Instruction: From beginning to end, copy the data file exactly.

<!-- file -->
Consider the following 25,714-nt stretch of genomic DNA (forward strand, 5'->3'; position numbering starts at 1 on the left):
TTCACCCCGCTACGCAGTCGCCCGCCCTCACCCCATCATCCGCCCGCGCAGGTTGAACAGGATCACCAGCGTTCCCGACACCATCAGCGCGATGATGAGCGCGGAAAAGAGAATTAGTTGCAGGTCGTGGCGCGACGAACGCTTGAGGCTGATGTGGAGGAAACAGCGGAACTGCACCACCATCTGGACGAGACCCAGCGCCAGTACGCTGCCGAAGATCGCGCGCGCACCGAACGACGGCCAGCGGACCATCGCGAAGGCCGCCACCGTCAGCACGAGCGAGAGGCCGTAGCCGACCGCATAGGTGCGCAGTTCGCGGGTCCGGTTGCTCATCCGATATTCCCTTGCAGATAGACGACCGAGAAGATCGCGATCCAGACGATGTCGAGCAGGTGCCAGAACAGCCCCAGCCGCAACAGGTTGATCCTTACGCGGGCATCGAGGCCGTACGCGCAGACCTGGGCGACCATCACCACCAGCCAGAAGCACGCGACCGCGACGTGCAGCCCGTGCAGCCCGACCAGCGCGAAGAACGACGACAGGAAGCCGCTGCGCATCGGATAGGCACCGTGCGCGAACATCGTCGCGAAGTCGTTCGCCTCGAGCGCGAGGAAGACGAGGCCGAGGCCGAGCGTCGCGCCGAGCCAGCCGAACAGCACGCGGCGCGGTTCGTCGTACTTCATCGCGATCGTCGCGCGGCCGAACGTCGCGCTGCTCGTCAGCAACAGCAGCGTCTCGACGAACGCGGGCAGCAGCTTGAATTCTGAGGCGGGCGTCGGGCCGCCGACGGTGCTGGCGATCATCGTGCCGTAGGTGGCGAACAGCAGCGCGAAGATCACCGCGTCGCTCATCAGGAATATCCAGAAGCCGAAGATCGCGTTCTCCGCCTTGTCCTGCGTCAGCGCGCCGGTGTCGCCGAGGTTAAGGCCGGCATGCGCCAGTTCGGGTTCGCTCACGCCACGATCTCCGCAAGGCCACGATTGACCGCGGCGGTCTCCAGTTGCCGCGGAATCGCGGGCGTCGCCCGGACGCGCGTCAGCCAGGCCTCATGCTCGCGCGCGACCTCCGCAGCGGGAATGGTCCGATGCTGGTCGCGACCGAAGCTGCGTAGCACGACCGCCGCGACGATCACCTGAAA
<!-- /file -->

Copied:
Consider the following 25,714-nt stretch of genomic DNA (forward strand, 5'->3'; position numbering starts at 1 on the left):
TTCACCCCGCTACGCAGTCGCCCGCCCTCACCCCATCATCCGCCCGCGCAGGTTGAACAGGATCACCAGCGTTCCCGACACCATCAGCGCGATGATGAGCGCGGAAAAGAGAATTAGTTGCAGGTCGTGGCGCGACGAACGCTTGAGGCTGATGTGGAGGAAACAGCGGAACTGCACCACCATCTGGACGAGACCCAGCGCCAGTACGCTGCCGAAGATCGCGCGCGCACCGAACGACGGCCAGCGGACCATCGCGAAGGCCGCCACCGTCAGCACGAGCGAGAGGCCGTAGCCGACCGCATAGGTGCGCAGTTCGCGGGTCCGGTTGCTCATCCGATATTCCCTTGCAGATAGACGACCGAGAAGATCGCGATCCAGACGATGTCGAGCAGGTGCCAGAACAGCCCCAGCCGCAACAGGTTGATCCTTACGCGGGCATCGAGGCCGTACGCGCAGACCTGGGCGACCATCACCACCAGCCAGAAGCACGCGACCGCGACGTGCAGCCCGTGCAGCCCGACCAGCGCGAAGAACGACGACAGGAAGCCGCTGCGCATCGGATAGGCACCGTGCGCGAACATCGTCGCGAAGTCGTTCGCCTCGAGCGCGAGGAAGACGAGGCCGAGGCCGAGCGTCGCGCCGAGCCAGCCGAACAGCACGCGGCGCGGTTCGTCGTACTTCATCGCGATCGTCGCGCGGCCGAACGTCGCGCTGCTCGTCAGCAACAGCAGCGTCTCGACGAACGCGGGCAGCAGCTTGAATTCTGAGGCGGGCGTCGGGCCGCCGACGGTGCTGGCGATCATCGTGCCGTAGGTGGCGAACAGCAGCGCGAAGATCACCGCGTCGCTCATCAGGAATATCCAGAAGCCGAAGATCGCGTTCTCCGCCTTGTCCTGCGTCAGCGCGCCGGTGTCGCCGAGGTTAAGGCCGGCATGCGCCAGTTCGGGTTCGCTCACGCCACGATCTCCGCAAGGCCACGATTGACCGCGGCGGTCTCCAGTTGCCGCGGAATCGCGGGCGTCGCCCGGACGCGCGTCAGCCAGGCCTCATGCTCGCGCGCGACCTCCGCAGCGGGAATGGTCCGATGCTGGTCGCGACCGAAGCTGCGTAGCACGACCGCCGCGACGATCACCTGAAA